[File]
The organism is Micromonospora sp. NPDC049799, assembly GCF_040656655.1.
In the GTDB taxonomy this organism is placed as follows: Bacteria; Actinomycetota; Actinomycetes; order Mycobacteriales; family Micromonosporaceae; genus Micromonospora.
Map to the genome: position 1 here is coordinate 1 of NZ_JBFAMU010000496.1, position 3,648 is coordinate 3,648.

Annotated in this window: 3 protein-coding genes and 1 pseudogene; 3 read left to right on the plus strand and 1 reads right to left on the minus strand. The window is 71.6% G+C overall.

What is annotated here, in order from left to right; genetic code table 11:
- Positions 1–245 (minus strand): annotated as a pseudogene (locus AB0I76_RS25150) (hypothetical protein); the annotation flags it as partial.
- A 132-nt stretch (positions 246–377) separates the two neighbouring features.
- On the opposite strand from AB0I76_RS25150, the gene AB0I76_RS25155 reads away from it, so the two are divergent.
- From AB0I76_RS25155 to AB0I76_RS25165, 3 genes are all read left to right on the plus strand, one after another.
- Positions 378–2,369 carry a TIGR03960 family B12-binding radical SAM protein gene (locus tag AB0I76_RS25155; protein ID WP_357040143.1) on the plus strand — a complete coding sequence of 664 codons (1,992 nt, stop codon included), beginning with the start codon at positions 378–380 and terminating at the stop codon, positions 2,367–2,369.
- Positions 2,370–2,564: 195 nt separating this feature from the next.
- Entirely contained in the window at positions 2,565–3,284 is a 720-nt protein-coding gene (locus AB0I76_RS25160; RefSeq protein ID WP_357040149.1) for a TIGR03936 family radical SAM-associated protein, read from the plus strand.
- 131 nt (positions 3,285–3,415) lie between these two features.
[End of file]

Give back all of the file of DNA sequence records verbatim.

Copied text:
The organism is Micromonospora sp. NPDC049799, assembly GCF_040656655.1.
In the GTDB taxonomy this organism is placed as follows: Bacteria; Actinomycetota; Actinomycetes; order Mycobacteriales; family Micromonosporaceae; genus Micromonospora.
Map to the genome: position 1 here is coordinate 1 of NZ_JBFAMU010000496.1, position 3,648 is coordinate 3,648.

Annotated in this window: 3 protein-coding genes and 1 pseudogene; 3 read left to right on the plus strand and 1 reads right to left on the minus strand. The window is 71.6% G+C overall.

What is annotated here, in order from left to right; genetic code table 11:
- Positions 1–245 (minus strand): annotated as a pseudogene (locus AB0I76_RS25150) (hypothetical protein); the annotation flags it as partial.
- A 132-nt stretch (positions 246–377) separates the two neighbouring features.
- On the opposite strand from AB0I76_RS25150, the gene AB0I76_RS25155 reads away from it, so the two are divergent.
- From AB0I76_RS25155 to AB0I76_RS25165, 3 genes are all read left to right on the plus strand, one after another.
- Positions 378–2,369 carry a TIGR03960 family B12-binding radical SAM protein gene (locus tag AB0I76_RS25155; protein ID WP_357040143.1) on the plus strand — a complete coding sequence of 664 codons (1,992 nt, stop codon included), beginning with the start codon at positions 378–380 and terminating at the stop codon, positions 2,367–2,369.
- Positions 2,370–2,564: 195 nt separating this feature from the next.
- Entirely contained in the window at positions 2,565–3,284 is a 720-nt protein-coding gene (locus AB0I76_RS25160; RefSeq protein ID WP_357040149.1) for a TIGR03936 family radical SAM-associated protein, read from the plus strand.
- 131 nt (positions 3,285–3,415) lie between these two features.